Avoiding Rookie Mistakes When Making Offers on Real Estate

Avoiding Rookie Mistakes When Making Offers on Real Estate


When purchasing an investment property, it is critical that you make an offer that will enable you to maximize the return on your investment, as the consequences of making a bad offer can be detrimental to your financial well-being. In addition to the obvious fact that you might lose money, you may also be stuck with a problem property that no one else wants to purchase. New investors must take heed to avoid these common mistakes in order to make offers that will allow them to profit and avoid peril.

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Mistake #1 – Failing to Understand Your Market

Before you make an offer on any property, it is extremely important that you have a good grasp of the current marketplace. You need to know what the other homes in the area are selling for, otherwise referred to as the “comps” or comparable sales. This level of research and insight will enable you to quickly determine when a property is undervalued or overpriced. Failure to conduct this basic level of research will result in you overpaying for a property and quickly ruining the potential for any investment returns.

You should also know the average rents in your area, as this will determine the level of income your investment property could expect to generate on a monthly basis. If the rental levels don’t provide the potential for an adequate return on investment at the price of your current offer, you will need to lower your offer in order to make the deal make sense.

Mistake #2 – Overpaying for a Property

Never forget that you are purchasing real estate as an investment opportunity. This means that the deal must make financial sense today. There is a popular mantra among successful investors that “you make your money when you buy”, meaning that your investment should be undervalued and be an extremely good deal from Day 1.

Future growth and equity appreciation should be viewed as a bonus and should never serve as the foundation for making an offer on a property. Many times a seller will overvalue their property and attempt to justify their outrageous price by focusing on the future potential of the property. It is not uncommon to hear rhetoric such as, “the area is growing”, “this house has a lot of potential”, etc.

While these assessments of the property may prove to be accurate in the future, the financials of the investment must make sense in the current environment. Never overpay for a property based on the belief that it will appreciate in value and magically morph into a good deal down the road. The bottom-line is that it needs to be a good deal today and your offer needs to reflect the pricing and the terms that will enable your investment to flourish in the current market.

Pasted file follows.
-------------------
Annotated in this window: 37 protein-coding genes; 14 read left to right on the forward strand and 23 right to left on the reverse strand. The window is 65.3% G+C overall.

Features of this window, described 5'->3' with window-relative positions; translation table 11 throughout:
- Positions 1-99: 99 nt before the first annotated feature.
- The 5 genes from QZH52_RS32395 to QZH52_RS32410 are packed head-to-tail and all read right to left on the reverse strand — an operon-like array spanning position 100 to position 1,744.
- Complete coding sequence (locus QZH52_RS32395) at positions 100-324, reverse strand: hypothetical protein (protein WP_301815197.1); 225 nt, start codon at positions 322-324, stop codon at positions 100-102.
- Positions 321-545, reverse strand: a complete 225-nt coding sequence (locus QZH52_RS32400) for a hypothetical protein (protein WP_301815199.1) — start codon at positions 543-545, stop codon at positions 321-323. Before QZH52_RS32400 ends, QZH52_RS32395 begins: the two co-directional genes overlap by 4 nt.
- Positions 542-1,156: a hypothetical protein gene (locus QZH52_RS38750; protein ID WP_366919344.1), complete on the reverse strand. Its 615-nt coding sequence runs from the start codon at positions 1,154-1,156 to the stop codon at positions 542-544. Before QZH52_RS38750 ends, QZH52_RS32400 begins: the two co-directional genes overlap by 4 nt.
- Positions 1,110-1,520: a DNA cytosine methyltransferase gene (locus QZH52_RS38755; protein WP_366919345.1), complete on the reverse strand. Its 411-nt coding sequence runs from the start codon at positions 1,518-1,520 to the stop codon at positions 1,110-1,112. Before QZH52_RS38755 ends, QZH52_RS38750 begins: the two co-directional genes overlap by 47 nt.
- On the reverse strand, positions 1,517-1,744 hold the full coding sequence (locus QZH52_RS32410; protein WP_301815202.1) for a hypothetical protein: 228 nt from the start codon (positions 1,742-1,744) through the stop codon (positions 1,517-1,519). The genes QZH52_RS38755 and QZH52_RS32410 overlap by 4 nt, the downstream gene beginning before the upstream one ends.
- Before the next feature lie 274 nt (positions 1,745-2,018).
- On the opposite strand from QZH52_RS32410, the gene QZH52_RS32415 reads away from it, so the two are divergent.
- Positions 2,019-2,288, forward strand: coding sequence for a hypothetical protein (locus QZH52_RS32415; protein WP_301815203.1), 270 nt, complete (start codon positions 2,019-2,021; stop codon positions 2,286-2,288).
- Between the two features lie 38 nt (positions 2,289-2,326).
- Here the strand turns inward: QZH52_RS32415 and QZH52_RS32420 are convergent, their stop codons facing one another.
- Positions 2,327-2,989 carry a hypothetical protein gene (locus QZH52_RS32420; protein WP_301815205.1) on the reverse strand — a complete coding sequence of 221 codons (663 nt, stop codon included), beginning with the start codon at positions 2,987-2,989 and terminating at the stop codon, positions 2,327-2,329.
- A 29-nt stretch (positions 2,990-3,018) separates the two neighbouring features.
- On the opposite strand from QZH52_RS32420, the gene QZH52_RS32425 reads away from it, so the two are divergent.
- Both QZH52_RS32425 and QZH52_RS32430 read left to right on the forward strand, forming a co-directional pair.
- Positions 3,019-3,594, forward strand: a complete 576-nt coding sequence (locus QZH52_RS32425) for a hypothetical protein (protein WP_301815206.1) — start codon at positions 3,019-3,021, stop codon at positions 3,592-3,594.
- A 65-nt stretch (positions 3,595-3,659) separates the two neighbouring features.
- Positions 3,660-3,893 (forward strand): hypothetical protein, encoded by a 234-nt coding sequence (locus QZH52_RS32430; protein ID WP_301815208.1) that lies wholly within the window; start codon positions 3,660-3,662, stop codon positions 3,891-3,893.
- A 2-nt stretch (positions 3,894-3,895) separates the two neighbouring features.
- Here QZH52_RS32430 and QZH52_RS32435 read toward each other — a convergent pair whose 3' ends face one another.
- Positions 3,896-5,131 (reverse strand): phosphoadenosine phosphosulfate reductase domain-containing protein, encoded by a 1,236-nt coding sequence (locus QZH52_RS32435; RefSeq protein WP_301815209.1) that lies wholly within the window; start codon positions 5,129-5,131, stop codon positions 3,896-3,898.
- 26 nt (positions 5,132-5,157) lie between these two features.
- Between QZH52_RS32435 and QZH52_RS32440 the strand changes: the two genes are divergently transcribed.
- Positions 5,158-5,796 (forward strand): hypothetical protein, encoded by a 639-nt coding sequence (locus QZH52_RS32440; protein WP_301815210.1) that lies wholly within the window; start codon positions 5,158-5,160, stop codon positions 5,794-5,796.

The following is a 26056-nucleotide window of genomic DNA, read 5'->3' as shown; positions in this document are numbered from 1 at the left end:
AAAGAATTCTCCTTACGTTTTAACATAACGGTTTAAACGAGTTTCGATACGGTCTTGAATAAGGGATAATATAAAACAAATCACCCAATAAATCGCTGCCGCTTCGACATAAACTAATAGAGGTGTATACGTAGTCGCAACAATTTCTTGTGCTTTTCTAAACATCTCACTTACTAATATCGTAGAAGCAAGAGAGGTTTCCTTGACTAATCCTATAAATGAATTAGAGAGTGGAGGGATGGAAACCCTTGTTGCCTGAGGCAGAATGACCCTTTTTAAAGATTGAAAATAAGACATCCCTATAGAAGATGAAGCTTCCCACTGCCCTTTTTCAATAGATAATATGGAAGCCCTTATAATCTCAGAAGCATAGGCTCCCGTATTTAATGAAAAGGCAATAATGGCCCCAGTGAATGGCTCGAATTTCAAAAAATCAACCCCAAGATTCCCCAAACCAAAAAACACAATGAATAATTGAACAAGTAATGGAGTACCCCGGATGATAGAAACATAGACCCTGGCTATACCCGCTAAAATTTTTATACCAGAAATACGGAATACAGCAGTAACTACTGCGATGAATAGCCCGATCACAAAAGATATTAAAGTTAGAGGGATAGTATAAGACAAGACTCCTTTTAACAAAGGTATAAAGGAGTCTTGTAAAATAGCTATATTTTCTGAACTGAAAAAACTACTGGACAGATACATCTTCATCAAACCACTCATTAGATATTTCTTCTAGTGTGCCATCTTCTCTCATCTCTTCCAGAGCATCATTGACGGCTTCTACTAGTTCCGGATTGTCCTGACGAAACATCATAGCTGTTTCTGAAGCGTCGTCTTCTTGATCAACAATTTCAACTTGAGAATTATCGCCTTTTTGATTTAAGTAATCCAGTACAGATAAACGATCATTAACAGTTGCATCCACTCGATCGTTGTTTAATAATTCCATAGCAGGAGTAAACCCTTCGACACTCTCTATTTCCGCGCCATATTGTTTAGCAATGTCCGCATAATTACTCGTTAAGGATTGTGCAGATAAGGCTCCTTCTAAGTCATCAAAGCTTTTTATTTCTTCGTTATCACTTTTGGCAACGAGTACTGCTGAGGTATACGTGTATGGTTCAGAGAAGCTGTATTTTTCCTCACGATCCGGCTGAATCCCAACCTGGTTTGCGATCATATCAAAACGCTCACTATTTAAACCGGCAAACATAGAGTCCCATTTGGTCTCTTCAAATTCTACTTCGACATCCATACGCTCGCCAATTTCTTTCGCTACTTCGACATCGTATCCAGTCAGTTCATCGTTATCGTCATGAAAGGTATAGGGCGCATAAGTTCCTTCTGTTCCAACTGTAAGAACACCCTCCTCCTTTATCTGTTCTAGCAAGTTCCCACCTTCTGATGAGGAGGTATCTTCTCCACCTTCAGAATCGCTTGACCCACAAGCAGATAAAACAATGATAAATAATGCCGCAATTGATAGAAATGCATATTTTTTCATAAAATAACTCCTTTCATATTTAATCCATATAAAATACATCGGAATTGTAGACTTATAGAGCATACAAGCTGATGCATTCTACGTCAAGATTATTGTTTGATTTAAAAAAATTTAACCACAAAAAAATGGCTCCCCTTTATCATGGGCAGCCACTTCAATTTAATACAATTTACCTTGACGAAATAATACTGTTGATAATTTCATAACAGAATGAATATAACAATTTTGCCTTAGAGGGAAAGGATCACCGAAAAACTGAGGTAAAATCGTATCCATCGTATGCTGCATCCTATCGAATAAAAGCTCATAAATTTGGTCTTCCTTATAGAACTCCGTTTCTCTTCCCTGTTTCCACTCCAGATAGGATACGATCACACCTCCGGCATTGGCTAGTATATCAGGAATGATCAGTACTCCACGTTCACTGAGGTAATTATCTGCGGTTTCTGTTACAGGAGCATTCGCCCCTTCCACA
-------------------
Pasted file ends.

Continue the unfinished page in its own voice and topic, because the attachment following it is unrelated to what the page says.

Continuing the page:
Mistake #3 – No Contingencies/Too Many Contingencies

Not having any contingencies in your offer is another rookie mistake you need to avoid. A contingency is a stipulation that is made based on the outcome of a future event. As it pertains to investing in real estate, contingencies enable you to legally get out of a deal if certain conditions are not met.

Common real estate contingencies for investors are:

Inspection Contingency – This contingency is often referred to as your “due diligence” period and is a set period of time in which you will be allowed to inspect the property. If you find any issues that are not to your liking during this timeframe, you can legally walk away from the deal.

Financing Contingency – This clause states that your offer is contingent upon you being able to secure financing to purchase the property. In the event that you are unable to acquire financing, you would be released from your contractual obligation to purchase the property.

While contingencies protect you from committing to a bad deal, they should be used with caution. Another rookie mistake is placing too many contingencies in your offer. While it is reasonable to have one or two contingencies in your offer in order to protect your interests, many experienced sellers view an abundance of contingencies as evidence that a buyer is not a serious investor and does not have the means to acquire the property.

Always remember that you are under no obligation to purchase someone’s problem property and that you are investing in real estate in order to make a healthy return on your capital. By avoiding these common mistakes, you will position yourself as an experienced investor and set the stage to acquire profitable investment properties that will provide you with consistent cash flow and equity appreciation for years to come.

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